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Conflict Kitchen: Knowing Countries Through Food

Because Food Is the Main Cultural Ingredient

We’re all aware of food’s power over human beings. It is often used as an alternative medicine or to boost energy, sharpen memory, fight infections or even as an aphrodisiac to improve one’s love life.

The saying goes that “The quickest way to one’s heart is through the stomach.” So it  seems logical that food could be used as a means to heal political rifts and to enlighten people of other nations.  

Eating outside the box

Conflict Kitchen is an eatery that is also a not-for-profit experimental public art project based in the center of Pittsburgh, Pennsylvania in the United States. It encourages dialogue and promotes peace and coexistence through the food it serves from countries with which the U.S. is in conflict. Simply put, it is an invitation to love and understand rather than to judge and hate.

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The restaurant was cofounded in 2010 by Carnegie Mellon University art professor Jon Rubin and by Dawn Weleski. It is funded through its food sales and by Waffle Shop: A Reality Show, the Benter Foundation (a foundation that supports leaders, organizations and ideas that help communities and individuals thrive), the Center for the Arts in Society, the Sprout Fund (an agency supporting innovative ideas, catalyzing community change) the Studio for Creative Inquiry (supports atypical, anti-disciplinary and inter-institutional research projects at the intersections of arts, sciences, technology and culture).

The takeout restaurant operates seven days a week from 11 a.m. to 6 p.m. Food and free speech are the main features on the Conflict Kitchen’s menu.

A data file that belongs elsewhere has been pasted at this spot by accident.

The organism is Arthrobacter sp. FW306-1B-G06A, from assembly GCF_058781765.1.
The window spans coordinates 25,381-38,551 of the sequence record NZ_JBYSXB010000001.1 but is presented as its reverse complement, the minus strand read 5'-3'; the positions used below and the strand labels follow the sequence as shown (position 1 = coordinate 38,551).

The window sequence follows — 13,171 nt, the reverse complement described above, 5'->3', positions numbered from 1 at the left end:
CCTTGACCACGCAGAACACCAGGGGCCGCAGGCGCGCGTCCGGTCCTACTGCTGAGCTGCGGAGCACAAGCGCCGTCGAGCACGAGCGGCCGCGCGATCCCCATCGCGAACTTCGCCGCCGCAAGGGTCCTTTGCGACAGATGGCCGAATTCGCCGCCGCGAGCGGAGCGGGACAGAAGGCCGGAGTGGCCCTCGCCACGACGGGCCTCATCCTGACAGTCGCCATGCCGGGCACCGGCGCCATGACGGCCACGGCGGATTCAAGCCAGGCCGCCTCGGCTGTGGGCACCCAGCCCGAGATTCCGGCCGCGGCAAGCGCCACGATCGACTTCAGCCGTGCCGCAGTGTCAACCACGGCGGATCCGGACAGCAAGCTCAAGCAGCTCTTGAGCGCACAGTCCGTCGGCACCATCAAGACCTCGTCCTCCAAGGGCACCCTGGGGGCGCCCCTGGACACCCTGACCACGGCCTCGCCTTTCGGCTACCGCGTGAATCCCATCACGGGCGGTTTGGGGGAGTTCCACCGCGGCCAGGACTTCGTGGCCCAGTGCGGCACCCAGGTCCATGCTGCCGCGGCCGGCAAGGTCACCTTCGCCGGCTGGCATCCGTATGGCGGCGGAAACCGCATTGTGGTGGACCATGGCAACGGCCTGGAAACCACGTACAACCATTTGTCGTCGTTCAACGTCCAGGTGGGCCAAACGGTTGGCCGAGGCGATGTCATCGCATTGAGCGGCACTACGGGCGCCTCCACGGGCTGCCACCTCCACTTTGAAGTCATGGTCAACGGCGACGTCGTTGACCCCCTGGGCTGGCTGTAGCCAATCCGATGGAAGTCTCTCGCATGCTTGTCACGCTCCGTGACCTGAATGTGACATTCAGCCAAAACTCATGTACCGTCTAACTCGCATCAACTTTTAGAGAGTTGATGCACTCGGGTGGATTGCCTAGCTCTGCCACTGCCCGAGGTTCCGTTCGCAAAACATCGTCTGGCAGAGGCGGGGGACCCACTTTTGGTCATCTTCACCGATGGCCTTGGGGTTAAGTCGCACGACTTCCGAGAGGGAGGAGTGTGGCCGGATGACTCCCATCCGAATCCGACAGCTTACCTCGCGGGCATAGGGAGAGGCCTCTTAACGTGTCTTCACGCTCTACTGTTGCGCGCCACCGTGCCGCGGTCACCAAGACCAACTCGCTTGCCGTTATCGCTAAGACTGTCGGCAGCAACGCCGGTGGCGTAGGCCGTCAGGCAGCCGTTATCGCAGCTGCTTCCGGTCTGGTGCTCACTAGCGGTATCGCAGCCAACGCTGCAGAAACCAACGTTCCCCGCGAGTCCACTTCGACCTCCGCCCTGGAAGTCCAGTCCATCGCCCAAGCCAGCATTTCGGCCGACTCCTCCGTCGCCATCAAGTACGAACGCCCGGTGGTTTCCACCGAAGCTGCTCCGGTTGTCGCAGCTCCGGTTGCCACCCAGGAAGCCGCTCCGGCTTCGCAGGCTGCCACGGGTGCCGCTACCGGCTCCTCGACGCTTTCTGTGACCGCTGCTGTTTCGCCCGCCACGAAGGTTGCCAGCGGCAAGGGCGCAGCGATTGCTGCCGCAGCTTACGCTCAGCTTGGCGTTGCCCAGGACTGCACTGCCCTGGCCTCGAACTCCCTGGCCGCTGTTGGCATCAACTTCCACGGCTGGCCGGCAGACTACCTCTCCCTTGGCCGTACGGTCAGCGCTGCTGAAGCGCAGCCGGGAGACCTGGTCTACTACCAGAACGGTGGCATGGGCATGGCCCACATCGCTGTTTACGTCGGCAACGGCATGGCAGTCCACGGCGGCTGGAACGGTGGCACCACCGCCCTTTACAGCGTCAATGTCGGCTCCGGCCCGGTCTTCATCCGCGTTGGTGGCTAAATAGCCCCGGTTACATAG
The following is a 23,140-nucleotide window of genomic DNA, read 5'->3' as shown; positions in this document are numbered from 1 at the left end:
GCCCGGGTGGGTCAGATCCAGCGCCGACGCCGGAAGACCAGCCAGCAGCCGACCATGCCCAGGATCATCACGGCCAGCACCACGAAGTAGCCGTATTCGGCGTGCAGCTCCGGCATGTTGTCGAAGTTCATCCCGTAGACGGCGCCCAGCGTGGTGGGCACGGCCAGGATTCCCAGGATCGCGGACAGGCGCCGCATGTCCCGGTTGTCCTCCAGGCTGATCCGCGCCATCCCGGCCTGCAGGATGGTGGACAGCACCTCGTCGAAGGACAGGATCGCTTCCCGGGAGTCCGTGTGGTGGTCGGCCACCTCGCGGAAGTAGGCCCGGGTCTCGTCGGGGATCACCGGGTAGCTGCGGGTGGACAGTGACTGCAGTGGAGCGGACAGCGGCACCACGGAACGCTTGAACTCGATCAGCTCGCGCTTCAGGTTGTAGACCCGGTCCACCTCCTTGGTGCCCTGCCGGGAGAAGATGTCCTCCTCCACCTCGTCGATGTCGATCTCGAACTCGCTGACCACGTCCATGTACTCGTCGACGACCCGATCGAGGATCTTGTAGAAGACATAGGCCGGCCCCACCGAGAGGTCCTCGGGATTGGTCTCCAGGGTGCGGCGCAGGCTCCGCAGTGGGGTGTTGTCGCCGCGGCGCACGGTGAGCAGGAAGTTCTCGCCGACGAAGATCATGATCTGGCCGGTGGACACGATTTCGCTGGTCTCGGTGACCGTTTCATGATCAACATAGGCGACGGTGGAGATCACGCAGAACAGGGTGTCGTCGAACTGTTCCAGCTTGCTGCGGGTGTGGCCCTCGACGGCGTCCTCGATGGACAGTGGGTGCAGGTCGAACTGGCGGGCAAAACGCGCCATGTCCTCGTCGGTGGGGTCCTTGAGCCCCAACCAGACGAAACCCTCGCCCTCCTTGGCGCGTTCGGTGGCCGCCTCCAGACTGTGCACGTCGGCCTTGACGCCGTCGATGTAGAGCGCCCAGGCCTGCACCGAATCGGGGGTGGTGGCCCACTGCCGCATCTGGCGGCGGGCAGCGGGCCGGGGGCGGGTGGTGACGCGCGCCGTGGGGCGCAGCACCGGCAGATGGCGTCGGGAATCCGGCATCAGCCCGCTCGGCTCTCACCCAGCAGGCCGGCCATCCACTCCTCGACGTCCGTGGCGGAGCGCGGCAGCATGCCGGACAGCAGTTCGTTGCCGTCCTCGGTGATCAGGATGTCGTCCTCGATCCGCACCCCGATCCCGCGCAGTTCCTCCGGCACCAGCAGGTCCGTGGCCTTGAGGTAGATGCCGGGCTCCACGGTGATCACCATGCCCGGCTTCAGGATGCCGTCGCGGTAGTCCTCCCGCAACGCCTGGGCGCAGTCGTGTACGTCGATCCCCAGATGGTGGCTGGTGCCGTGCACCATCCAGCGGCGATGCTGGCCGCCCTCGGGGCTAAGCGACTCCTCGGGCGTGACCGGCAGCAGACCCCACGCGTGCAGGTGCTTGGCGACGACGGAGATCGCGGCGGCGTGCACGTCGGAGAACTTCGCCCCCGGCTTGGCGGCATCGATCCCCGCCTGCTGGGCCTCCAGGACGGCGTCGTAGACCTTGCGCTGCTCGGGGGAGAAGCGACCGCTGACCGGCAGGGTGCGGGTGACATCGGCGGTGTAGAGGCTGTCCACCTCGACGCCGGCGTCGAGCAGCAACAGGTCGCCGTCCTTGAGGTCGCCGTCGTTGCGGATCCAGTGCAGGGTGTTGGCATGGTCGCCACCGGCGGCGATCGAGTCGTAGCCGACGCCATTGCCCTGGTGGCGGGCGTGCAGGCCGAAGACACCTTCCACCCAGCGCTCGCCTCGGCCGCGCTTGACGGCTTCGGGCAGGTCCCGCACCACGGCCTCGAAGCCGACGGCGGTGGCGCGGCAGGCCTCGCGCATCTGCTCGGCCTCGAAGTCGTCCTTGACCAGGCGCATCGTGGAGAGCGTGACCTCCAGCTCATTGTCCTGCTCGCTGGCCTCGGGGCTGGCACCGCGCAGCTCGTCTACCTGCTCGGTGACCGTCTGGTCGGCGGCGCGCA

According to the BBC, the restaurant’s founders “get to define what conflict means – it can range from outright war to economic sanctions.”

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The mission of Conflict Kitchen is to “create a larger discourse about the countries we are in conflict with on the street.” Rubin says, “We are a daily reminder of the countries that we serve the food of – countries that Americans may not think or know much about.”

This discourse on the street is created via food served from a take-out style storefront, which changes identities every24-3-15_Conflict-Kitchen_1 six months to highlight another country and allow enough time to focus on a particular nation. So far, the cuisines of Iran, Afghanistan, Cuba, North Korea and Venezuela have been featured, with Palestine the current country of focus. Conflict Kitchen’s name changes according to the cuisine.

During the Iranian phase it was called Kubideh Kitchen, the Afghan name was Bolani Pazi, the Venezuelan version was titled La Cocina Arepas, and when it was Cuba’s turn it was called Cocina Cuban. The changeover is usually accompanied by various events and is celebrated with a small festival and music from the new nation, as well as performances and discussions that seek to expand the engagement of the public with the culture, politics and issues at stake within the focus country.

These events have included live international Skype dinner parties between customers in Pittsburgh on the one hand and, on the other, with young professionals in Tehran, Iran; documentary filmmakers in Kabul, Afghanistan; and community radio activists in Caracas, Venezuela.

It offers more than delicious meals